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Old 05-25-2006, 01:19 AM
NonSpecific NonSpecific is offline
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Default Dry or Wet mix?

I am no means an professional at post-production, but over the years of refusing to throw money away by the hour at a studio and investing money in my own equipment and know-how, I feel like I am at a point where I can finally see it all pay off. I've been doing dry mixes for awhile just to be able to get my mixing skills a solid foundation and have now moved on to wetting up the vocals a little bit. I have been adding a overdub track with a medium delay and lowering the volume where it is almost indiscrete but the ambience is still there. My question is...what techniques do you guys employ in the mixdown of vocals?
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Old 05-25-2006, 10:21 PM
albee1952 albee1952 is offline
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Default Re: Dry or Wet mix?

Whatever makes it sound right....seriously, small steps like you are doing make sense and I applaude your approach. Subtle is usually right but there are plenty of examples of radical on the radio as well so this is really a matter of choice/taste. I like to use a reverb set according to the song tempo. Fast songs get decay of 1.4-1.9s, and predelay of 10-40ms. SLow songs get more like 2.7-3.2s of decay with predealy from 80-160ms. As tempos change, I adjust accordingly. Delay settings range from slap(90-140ms) to 350ms (mixed way back). Sometimes for an effect, I send(using automation) single words or phrases to a long delay(set to quarter or half notes of the song tempo) and feed the delay return to a 3-4s verb so you only hear the verb, not the discreet delay. When in doubt, back it down in the mix until you are certain that whatever you add, actually improves the mix (vs. just distracting the listener).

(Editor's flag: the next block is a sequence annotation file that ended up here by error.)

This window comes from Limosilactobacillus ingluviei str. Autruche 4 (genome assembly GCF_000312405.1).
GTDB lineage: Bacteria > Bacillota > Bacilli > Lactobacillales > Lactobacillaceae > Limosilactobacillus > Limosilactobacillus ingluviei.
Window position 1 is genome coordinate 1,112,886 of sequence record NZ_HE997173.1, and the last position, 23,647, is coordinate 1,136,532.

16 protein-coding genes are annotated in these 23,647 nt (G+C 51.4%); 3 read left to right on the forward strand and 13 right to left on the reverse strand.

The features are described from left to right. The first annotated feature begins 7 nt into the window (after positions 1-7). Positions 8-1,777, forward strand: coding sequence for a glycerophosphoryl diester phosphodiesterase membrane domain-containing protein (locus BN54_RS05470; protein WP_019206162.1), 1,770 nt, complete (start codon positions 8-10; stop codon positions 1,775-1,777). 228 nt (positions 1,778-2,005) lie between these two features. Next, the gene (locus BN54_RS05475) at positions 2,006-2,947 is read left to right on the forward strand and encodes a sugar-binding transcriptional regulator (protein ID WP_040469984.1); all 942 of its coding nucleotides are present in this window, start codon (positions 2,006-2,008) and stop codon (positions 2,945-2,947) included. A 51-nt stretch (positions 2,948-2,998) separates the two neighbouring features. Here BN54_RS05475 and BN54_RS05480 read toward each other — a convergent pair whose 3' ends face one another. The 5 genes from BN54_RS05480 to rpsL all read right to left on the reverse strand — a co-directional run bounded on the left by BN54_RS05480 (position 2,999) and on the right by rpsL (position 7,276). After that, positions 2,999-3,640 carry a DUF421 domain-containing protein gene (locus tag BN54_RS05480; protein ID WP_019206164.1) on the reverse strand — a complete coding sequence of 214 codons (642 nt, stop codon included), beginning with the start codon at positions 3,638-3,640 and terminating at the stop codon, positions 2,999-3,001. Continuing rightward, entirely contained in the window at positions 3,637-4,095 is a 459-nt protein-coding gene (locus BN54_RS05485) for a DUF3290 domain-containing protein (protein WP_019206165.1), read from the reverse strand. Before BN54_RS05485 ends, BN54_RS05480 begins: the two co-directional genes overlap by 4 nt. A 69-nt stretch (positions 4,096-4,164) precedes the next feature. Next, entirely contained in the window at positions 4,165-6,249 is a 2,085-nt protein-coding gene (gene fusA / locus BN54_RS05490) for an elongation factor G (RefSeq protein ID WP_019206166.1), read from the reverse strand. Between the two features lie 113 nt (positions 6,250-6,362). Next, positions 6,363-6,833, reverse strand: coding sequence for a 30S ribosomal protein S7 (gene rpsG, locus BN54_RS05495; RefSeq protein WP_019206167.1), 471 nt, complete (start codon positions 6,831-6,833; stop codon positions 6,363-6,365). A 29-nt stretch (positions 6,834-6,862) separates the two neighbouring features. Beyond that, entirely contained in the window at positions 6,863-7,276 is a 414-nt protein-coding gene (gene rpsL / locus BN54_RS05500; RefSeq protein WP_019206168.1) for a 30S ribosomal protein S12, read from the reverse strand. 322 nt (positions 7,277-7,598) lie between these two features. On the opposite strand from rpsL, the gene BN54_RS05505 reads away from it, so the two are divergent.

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Old 05-26-2006, 02:08 AM
NonSpecific NonSpecific is offline
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Default Re: Dry or Wet mix?

Yeah...when I first started using the delay I had it pretty loud, but then I realized I didn't actually want the delay...just the room and ambience it added to the mix. I'll have to try your method out and see how I like it for my own mix...
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